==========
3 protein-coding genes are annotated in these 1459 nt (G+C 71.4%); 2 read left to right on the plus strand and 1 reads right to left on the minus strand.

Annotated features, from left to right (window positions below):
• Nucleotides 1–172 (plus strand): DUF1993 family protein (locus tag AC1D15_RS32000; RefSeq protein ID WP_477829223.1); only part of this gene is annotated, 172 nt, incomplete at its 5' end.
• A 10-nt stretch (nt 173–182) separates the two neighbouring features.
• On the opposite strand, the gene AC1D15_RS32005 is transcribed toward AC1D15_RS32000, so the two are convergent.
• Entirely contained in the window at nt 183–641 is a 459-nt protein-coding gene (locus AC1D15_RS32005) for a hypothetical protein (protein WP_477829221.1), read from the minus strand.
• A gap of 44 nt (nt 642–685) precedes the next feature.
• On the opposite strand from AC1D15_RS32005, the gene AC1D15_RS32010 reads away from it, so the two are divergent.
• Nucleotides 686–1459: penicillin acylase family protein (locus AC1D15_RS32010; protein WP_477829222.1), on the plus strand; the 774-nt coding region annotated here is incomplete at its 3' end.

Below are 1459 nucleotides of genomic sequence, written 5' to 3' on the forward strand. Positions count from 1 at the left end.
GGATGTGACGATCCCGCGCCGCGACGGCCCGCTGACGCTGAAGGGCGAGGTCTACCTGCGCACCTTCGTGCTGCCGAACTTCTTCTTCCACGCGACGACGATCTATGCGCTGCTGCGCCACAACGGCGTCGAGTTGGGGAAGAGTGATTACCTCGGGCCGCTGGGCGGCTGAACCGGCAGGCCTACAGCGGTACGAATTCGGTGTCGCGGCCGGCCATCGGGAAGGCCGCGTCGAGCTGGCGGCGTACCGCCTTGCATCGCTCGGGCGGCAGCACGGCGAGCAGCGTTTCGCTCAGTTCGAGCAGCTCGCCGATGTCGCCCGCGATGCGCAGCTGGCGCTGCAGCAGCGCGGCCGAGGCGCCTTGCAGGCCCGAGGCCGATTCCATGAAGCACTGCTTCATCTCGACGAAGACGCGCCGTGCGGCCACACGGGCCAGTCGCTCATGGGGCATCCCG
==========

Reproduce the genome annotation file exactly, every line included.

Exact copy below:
3 protein-coding genes are annotated in these 1459 nt (G+C 71.4%); 2 read left to right on the plus strand and 1 reads right to left on the minus strand.

Annotated features, from left to right (window positions below):
• Nucleotides 1–172 (plus strand): DUF1993 family protein (locus tag AC1D15_RS32000; RefSeq protein ID WP_477829223.1); only part of this gene is annotated, 172 nt, incomplete at its 5' end.
• A 10-nt stretch (nt 173–182) separates the two neighbouring features.
• On the opposite strand, the gene AC1D15_RS32005 is transcribed toward AC1D15_RS32000, so the two are convergent.
• Entirely contained in the window at nt 183–641 is a 459-nt protein-coding gene (locus AC1D15_RS32005) for a hypothetical protein (protein WP_477829221.1), read from the minus strand.
• A gap of 44 nt (nt 642–685) precedes the next feature.
• On the opposite strand from AC1D15_RS32005, the gene AC1D15_RS32010 reads away from it, so the two are divergent.
• Nucleotides 686–1459: penicillin acylase family protein (locus AC1D15_RS32010; protein WP_477829222.1), on the plus strand; the 774-nt coding region annotated here is incomplete at its 3' end.

Below are 1459 nucleotides of genomic sequence, written 5' to 3' on the forward strand. Positions count from 1 at the left end.
GGATGTGACGATCCCGCGCCGCGACGGCCCGCTGACGCTGAAGGGCGAGGTCTACCTGCGCACCTTCGTGCTGCCGAACTTCTTCTTCCACGCGACGACGATCTATGCGCTGCTGCGCCACAACGGCGTCGAGTTGGGGAAGAGTGATTACCTCGGGCCGCTGGGCGGCTGAACCGGCAGGCCTACAGCGGTACGAATTCGGTGTCGCGGCCGGCCATCGGGAAGGCCGCGTCGAGCTGGCGGCGTACCGCCTTGCATCGCTCGGGCGGCAGCACGGCGAGCAGCGTTTCGCTCAGTTCGAGCAGCTCGCCGATGTCGCCCGCGATGCGCAGCTGGCGCTGCAGCAGCGCGGCCGAGGCGCCTTGCAGGCCCGAGGCCGATTCCATGAAGCACTGCTTCATCTCGACGAAGACGCGCCGTGCGGCCACACGGGCCAGTCGCTCATGGGGCATCCCG